Stop Lying to Your Customers, RIM
Let's say you want to buy a Research In Motion (NAS: RIMM) PlayBook for Christmas.
Let's say you want the BlackBerry-centric tablet. You wind up at RIM's website. The price points start at $499. You thought they were being cleared out for far less than that, but you shake that off. PlayBooks being sold en masse at $199 for a limited time through some retailers must've been just a dream.
Notice to Customers: Due to high volume of PlayBook orders, orders may take up to 7-14 business days to ship.
Wow! The PlayBook must really be hot if an order placed today is unlikely to beat Santa Claus to your door.
Where is this high volume coming from, you may ask? Wasn't the PlayBook a dud? Despite having 70 million BlackBerry subscribers, RIM sold just roughly 200,000 tablets during its fiscal second quarter that ended in August.
Well, it's at this point you realize that the clearance sale of $199 wasn't just a fantasy. Just a few days before the end of its fiscal third quarter, RIM did offer Kindle Fire-priced tablets through Best Buy (NYS: BBY) , Wal-Mart (NYS: WMT) , and a few other partners at a rock-bottom price. RIM even pitched it on Twitter in a Nov. 21 missive:
The #BlackBerry #PlayBook is at select #US & #Canadian retailers starting at $199. Limited time.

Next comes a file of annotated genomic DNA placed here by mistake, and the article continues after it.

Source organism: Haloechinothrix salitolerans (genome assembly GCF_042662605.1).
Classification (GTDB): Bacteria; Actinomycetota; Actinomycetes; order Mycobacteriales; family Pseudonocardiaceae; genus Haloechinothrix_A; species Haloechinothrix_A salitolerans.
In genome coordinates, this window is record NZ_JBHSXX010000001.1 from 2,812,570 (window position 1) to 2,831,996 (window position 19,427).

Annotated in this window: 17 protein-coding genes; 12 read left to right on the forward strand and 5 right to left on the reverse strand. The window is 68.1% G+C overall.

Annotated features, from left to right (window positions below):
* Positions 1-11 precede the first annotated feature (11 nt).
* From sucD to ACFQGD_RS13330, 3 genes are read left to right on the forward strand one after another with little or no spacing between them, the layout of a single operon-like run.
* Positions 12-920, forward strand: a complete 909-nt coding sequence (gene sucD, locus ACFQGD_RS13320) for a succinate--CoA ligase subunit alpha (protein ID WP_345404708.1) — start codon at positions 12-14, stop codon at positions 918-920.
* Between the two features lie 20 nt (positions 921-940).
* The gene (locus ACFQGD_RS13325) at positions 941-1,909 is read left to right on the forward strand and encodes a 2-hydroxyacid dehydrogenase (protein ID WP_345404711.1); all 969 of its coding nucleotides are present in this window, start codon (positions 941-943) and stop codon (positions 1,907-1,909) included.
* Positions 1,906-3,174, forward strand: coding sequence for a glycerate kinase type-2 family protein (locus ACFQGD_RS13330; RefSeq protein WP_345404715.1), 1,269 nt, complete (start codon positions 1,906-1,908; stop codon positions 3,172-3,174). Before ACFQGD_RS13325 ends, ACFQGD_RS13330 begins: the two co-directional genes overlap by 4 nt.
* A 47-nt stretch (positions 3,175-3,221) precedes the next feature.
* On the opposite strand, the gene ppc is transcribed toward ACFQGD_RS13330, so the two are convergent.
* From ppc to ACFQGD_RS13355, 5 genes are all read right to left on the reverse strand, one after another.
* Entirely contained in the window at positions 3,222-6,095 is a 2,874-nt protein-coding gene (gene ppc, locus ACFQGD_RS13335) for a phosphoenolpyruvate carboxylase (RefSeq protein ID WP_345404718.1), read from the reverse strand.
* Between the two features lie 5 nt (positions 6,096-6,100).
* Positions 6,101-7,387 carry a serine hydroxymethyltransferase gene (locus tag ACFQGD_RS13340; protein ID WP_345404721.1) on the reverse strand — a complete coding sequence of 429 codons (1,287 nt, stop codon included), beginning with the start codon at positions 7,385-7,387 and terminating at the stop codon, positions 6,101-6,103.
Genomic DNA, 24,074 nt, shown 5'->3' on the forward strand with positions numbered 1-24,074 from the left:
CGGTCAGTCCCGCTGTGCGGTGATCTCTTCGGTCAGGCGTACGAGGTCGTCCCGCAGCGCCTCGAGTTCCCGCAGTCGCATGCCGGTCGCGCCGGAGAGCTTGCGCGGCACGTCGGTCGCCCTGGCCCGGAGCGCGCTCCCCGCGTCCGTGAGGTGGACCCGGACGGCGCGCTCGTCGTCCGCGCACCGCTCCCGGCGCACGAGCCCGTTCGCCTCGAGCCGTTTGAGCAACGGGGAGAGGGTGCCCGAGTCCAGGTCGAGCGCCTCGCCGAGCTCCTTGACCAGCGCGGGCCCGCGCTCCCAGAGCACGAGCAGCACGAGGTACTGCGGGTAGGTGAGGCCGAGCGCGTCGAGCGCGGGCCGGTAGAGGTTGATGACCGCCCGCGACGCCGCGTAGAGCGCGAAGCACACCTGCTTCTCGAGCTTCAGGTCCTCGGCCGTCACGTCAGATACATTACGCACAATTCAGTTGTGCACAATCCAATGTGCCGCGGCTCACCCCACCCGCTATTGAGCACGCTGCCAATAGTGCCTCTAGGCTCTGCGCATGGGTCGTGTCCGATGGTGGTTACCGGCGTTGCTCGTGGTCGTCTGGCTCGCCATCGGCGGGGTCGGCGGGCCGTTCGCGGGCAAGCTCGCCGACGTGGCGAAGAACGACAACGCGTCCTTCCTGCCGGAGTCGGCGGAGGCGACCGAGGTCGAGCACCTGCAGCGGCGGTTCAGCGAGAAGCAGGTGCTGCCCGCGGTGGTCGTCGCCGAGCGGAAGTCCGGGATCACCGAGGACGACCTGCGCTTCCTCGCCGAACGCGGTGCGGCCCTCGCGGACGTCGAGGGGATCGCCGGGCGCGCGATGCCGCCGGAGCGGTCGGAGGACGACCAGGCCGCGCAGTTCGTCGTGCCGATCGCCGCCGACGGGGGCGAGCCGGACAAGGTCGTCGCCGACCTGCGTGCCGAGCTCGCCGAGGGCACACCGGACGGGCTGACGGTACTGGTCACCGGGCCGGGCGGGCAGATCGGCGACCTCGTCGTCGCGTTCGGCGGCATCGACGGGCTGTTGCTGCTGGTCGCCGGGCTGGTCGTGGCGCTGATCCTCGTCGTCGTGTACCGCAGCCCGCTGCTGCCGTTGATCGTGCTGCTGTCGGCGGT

So what's the truth? Is there a high enough volume of pending PlayBook orders at $499, $599, and $699 that the smartphone pioneer can't seem to crank them out fast enough, or was RIM's inventory simply depleted by the $199 fire sale?
And let's cut to the obvious omission: When RIM reports earnings tonight -- and it reports far more than 200,000 PlayBooks being sold in its quarter ending Nov. 26 -- is it going to be honest about how many of those were picked up during its 60%-off sale? If not, will there be a sucker out there who believes the high number, runs off to the BlackBerry website to order one, and gets even more desperate on the realization that delivery is a couple of weeks away?
Did you see RIM top Herb Greenberg's list of the worst CEOs of 2011 on CNBC yesterday? Believe RIM at your own risk.
At the time this article was published The Motley Fool owns shares of Best Buy, Wal-Mart Stores, Amazon.com, and Apple.Motley Fool newsletter serviceshave recommended buying shares of Apple, Amazon.com, and Wal-Mart Stores, creating a diagonal call position in Wal-Mart Stores, creating a bull call spread position in Apple, and writing covered calls in Best Buy. Try any of our Foolish newsletter servicesfree for 30 days. We Fools may not all hold the same opinions, but we all believe thatconsidering a diverse range of insightsmakes us better investors. The Motley Fool has adisclosure policy.Longtime Fool contributor Rick Munarriz calls them as he sees them. He does not own shares in any of the stocks in this story. Rick is also part of theRule Breakersnewsletter research team, seeking out tomorrow's ultimate growth stocks a day early.